Image caption: the ADHD foundation’s umbrella project celebrates the strengths that come from thinking differently
What comes to mind when you think of an autistic person? How about someone with ADHD? The chances are you had some thoughts going through your head that reflected the stereotypes around people with these conditions. I was the same. I thought that autistic people were mostly men, and nothing like me. They had trouble making eye contact and were obsessed with things like trains. I had no idea what autism actually is and until a close family member was diagnosed, I hadn’t tried to seek out information about what autism is can look like in different people. The same goes for other neurodivergent conditions too. I lived in ignorance of the variation of the human mind. Now I’m always in awe of the diverse ways that we perceive and interact with the world.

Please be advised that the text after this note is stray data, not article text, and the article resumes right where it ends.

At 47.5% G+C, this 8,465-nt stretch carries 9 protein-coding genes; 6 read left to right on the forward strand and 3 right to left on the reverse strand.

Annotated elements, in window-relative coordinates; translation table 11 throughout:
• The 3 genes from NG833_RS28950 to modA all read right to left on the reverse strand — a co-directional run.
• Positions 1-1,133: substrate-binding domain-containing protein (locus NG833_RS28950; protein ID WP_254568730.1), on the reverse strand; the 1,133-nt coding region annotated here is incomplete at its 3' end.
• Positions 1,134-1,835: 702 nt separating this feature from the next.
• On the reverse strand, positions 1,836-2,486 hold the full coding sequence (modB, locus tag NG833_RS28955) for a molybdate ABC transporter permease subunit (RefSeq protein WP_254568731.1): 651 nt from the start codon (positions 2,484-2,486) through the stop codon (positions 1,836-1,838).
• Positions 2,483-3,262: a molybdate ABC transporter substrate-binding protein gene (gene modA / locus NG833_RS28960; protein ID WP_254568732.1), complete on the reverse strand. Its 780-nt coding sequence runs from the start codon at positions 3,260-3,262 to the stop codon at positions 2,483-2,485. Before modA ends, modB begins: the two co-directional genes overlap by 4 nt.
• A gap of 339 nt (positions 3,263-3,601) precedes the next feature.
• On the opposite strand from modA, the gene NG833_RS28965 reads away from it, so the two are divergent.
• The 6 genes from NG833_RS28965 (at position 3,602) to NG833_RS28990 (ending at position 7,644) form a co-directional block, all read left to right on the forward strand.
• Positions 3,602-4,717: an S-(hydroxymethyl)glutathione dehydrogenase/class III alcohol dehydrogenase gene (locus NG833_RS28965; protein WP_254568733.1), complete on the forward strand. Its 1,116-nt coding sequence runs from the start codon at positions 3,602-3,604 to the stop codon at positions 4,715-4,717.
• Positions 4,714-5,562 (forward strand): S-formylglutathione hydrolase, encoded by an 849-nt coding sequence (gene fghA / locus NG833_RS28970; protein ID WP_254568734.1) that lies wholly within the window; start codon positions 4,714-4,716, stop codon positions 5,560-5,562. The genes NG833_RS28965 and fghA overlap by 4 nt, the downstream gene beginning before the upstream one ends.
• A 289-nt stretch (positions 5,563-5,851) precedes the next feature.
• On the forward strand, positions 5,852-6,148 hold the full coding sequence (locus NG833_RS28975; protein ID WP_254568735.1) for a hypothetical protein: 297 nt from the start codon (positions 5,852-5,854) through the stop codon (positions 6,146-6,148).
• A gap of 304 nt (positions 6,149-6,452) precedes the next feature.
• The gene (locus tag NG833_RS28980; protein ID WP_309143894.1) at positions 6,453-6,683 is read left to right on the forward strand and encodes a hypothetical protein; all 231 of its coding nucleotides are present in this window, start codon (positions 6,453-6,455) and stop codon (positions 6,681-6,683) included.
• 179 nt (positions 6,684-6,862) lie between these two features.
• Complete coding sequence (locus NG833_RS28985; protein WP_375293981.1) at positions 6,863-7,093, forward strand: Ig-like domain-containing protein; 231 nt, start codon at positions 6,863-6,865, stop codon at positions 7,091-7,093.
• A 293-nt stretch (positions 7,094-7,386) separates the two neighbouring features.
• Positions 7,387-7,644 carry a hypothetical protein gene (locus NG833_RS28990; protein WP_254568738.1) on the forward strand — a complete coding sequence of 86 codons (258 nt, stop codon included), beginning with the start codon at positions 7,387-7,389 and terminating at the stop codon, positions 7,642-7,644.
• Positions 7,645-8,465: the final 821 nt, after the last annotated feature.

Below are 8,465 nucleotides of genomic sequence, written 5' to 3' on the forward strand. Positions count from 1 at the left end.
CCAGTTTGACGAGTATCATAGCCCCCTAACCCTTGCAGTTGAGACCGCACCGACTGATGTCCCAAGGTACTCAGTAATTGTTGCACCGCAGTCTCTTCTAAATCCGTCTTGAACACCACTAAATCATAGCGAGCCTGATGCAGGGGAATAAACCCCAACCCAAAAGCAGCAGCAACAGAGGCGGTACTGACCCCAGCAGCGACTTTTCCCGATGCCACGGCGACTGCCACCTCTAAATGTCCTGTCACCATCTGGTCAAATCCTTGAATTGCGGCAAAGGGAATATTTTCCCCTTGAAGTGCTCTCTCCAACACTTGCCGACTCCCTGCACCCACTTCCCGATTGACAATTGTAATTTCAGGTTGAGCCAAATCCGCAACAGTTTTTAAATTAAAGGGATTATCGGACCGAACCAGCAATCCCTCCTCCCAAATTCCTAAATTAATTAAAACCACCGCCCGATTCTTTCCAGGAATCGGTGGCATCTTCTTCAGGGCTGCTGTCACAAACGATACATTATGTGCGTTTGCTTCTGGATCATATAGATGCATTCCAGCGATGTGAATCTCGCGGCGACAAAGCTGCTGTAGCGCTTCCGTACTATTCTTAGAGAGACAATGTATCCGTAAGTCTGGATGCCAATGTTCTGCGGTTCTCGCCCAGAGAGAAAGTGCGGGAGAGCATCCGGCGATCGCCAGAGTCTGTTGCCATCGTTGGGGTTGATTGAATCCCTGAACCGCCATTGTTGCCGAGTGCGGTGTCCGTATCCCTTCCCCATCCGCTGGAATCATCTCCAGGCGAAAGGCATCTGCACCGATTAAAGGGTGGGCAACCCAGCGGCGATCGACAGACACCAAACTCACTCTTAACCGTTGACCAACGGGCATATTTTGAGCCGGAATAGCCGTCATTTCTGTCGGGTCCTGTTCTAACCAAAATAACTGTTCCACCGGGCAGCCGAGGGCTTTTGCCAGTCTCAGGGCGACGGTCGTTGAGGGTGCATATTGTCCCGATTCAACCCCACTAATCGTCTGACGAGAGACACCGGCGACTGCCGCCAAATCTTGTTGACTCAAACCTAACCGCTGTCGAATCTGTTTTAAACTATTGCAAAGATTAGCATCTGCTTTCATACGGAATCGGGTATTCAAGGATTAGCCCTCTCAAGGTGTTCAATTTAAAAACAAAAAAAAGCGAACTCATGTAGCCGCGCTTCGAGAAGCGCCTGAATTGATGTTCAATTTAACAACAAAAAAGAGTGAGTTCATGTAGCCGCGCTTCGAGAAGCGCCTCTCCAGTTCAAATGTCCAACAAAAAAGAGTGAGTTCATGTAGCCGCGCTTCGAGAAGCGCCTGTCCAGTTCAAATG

The neurodivergent community is incredibly diverse and different people present in different ways. A common phrase heard in autistic spaces is:
‘If you’ve met one autistic person, you’ve met one autistic person.’
Generalising from one experience can give you a warped view of a certain condition, characteristic or identity. This is even more evident when you consider the many different identities that people have. Intersectionality is an important factor to consider when discussing marginalization and intersecting identities. That’s why my reading list is filled with lots of memoirs from neurodivergent people with a myriad of intersecting identities. Reading and listening to different personal accounts of neurodivergence has helped me understand where our shared strengths and challenges are as well as how we differ. Although we all sit under the ‘neurodivergent umbrella’ we’re as diverse as the neurotypical population.